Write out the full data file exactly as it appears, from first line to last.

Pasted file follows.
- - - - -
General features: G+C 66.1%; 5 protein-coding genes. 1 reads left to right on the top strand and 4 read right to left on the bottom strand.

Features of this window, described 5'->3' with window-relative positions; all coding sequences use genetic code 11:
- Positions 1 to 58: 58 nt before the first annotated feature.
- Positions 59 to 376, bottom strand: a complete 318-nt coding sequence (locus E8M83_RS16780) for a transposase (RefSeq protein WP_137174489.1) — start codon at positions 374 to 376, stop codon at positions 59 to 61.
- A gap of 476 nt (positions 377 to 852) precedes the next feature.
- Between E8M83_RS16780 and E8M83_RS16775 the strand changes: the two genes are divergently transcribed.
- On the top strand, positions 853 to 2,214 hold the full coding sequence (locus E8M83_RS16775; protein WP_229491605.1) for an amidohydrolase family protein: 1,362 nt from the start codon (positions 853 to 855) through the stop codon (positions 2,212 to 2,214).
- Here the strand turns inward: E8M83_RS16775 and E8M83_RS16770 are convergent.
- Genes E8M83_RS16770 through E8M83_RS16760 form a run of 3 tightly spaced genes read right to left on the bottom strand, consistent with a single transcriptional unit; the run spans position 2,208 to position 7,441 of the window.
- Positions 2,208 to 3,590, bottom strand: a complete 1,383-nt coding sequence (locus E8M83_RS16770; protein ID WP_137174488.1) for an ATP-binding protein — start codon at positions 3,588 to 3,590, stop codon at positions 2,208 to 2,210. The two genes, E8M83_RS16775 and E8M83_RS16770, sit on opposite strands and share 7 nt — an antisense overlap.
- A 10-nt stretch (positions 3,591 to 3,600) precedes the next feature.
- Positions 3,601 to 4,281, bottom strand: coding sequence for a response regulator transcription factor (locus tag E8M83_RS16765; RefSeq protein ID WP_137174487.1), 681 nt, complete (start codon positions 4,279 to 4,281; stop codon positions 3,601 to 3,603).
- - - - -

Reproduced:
General features: G+C 66.1%; 5 protein-coding genes. 1 reads left to right on the top strand and 4 read right to left on the bottom strand.

Features of this window, described 5'->3' with window-relative positions; all coding sequences use genetic code 11:
- Positions 1 to 58: 58 nt before the first annotated feature.
- Positions 59 to 376, bottom strand: a complete 318-nt coding sequence (locus E8M83_RS16780) for a transposase (RefSeq protein WP_137174489.1) — start codon at positions 374 to 376, stop codon at positions 59 to 61.
- A gap of 476 nt (positions 377 to 852) precedes the next feature.
- Between E8M83_RS16780 and E8M83_RS16775 the strand changes: the two genes are divergently transcribed.
- On the top strand, positions 853 to 2,214 hold the full coding sequence (locus E8M83_RS16775; protein WP_229491605.1) for an amidohydrolase family protein: 1,362 nt from the start codon (positions 853 to 855) through the stop codon (positions 2,212 to 2,214).
- Here the strand turns inward: E8M83_RS16775 and E8M83_RS16770 are convergent.
- Genes E8M83_RS16770 through E8M83_RS16760 form a run of 3 tightly spaced genes read right to left on the bottom strand, consistent with a single transcriptional unit; the run spans position 2,208 to position 7,441 of the window.
- Positions 2,208 to 3,590, bottom strand: a complete 1,383-nt coding sequence (locus E8M83_RS16770; protein ID WP_137174488.1) for an ATP-binding protein — start codon at positions 3,588 to 3,590, stop codon at positions 2,208 to 2,210. The two genes, E8M83_RS16775 and E8M83_RS16770, sit on opposite strands and share 7 nt — an antisense overlap.
- A 10-nt stretch (positions 3,591 to 3,600) precedes the next feature.
- Positions 3,601 to 4,281, bottom strand: coding sequence for a response regulator transcription factor (locus tag E8M83_RS16765; RefSeq protein ID WP_137174487.1), 681 nt, complete (start codon positions 4,279 to 4,281; stop codon positions 3,601 to 3,603).